They're not too happy about it. I'm pound to tell you, that was actually my sick idea.


Hey? Hey? What they - what did they say? "We want them." I said, "We'll give him to you, thank you." They say, "We don't want them."


HOWELL: America's most powerful gun lobby is under investigation over its finances. The New York Attorney General's Office confirms to CNN, it is investigating the NRA amid questions about its tax-exempt status. It comes as the group's president, Oliver North, says he will not serve a second term. His announcement follows a reported power dispute with the organization's CEO, Wayne LaPierre. He allegedly accused North of extortion and pressuring him to resign.

In Seattle, Washington, a terrible incident on Saturday claimed four lives on a very busy street. Take a look here. This construction crane broke loose from a building. Part of it toppled on to a major intersection. The crane operators were killed along with two people in cars. Witnesses, of course, shocked by what they saw.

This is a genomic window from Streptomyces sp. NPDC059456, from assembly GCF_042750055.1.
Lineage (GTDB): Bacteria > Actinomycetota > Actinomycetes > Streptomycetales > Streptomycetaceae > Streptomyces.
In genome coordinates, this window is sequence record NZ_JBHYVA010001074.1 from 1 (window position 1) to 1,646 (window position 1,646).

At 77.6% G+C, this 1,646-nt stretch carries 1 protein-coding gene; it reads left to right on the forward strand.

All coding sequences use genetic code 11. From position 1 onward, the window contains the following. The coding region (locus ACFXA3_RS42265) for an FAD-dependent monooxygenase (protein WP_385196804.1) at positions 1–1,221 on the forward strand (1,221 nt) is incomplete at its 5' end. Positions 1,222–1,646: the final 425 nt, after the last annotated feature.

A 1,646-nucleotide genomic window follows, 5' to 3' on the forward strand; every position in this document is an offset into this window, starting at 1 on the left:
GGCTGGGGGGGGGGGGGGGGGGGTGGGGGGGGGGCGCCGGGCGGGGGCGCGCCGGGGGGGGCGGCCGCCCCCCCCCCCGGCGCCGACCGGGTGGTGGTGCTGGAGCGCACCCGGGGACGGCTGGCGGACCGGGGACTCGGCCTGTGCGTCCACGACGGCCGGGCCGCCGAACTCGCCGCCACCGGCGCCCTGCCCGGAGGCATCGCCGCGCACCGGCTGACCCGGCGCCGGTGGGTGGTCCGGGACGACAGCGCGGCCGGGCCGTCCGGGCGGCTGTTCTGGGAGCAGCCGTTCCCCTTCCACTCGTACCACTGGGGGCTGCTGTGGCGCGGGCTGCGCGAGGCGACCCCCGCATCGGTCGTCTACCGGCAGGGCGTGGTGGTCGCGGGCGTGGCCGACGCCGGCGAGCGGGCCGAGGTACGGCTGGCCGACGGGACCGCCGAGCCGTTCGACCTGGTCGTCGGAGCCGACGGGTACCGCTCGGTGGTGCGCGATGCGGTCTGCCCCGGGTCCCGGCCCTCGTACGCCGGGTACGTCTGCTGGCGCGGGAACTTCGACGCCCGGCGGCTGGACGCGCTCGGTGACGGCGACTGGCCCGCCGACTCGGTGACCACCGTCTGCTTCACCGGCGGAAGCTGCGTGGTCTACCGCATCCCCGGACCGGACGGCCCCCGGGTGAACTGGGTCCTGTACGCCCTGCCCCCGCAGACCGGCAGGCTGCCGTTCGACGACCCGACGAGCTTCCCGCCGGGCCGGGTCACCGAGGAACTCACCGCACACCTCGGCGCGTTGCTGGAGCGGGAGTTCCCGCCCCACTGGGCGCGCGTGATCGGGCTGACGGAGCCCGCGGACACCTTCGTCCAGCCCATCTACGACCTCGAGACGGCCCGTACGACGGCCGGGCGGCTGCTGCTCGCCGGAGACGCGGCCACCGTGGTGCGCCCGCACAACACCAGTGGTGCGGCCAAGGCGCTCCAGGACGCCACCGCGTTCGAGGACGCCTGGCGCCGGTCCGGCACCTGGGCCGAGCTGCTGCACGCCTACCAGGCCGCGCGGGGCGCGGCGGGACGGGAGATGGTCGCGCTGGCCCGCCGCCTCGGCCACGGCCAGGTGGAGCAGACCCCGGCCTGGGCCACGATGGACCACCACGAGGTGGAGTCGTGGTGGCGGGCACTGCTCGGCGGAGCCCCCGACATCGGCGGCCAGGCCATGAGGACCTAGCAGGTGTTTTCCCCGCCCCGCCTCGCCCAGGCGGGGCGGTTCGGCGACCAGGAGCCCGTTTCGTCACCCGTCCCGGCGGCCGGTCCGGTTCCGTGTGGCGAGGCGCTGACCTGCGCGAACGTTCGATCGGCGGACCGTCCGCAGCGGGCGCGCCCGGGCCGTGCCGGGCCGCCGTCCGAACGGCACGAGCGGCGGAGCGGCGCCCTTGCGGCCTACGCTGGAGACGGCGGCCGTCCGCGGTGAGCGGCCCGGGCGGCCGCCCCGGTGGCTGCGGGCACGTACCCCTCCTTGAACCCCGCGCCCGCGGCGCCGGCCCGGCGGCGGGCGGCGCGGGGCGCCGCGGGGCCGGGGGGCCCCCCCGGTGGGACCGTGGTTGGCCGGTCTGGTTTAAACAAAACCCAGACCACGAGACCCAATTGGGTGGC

ALICIA JONES, WITNESSED CRANE COLLAPSE: I saw people running from the - I'm sorry, people running from the interstate, and I knew something was wrong. And that could have been me, you know, because I was going to go to the grocery store, and I normally go to QFC. I would gone off the - that way, and that could have happened to me.

ISABELLE KERNER, WITNESSED CRANE COLLAPSE: That makes me feel like I could have been dead if I had just been - I was supposed to be late this - to this meeting. I got there, I think, at 2:15 or so, and if I was, you know, just a few minutes (ph) stopped at the end and stood because they couldn't make it, I could have been one of the cars that this crane has fallen on.



HOWELL: Well, it's now known yet what caused that crane to fail. The mayor of the city that an investigation will take some time, but she also praised those who stepped up to help and marveled at the survival of a mother and baby in a badly damaged care.


JENNY DURKAN, SEATTLE WASHINGTON MAYOR: As many of you know, a crane fell off the top of the building and because of that four people have unfortunately died. We also saw some miracles, a mother with her young child that you can see that was horrifically hurt and injured, but she was able to get out.

We've also seen community come together here, the hotel that's very near by opened it's doors for anyone to come into, had let victims and other workers in. We've seen the workers come together themselves, just trying to determine what happened and how this came about.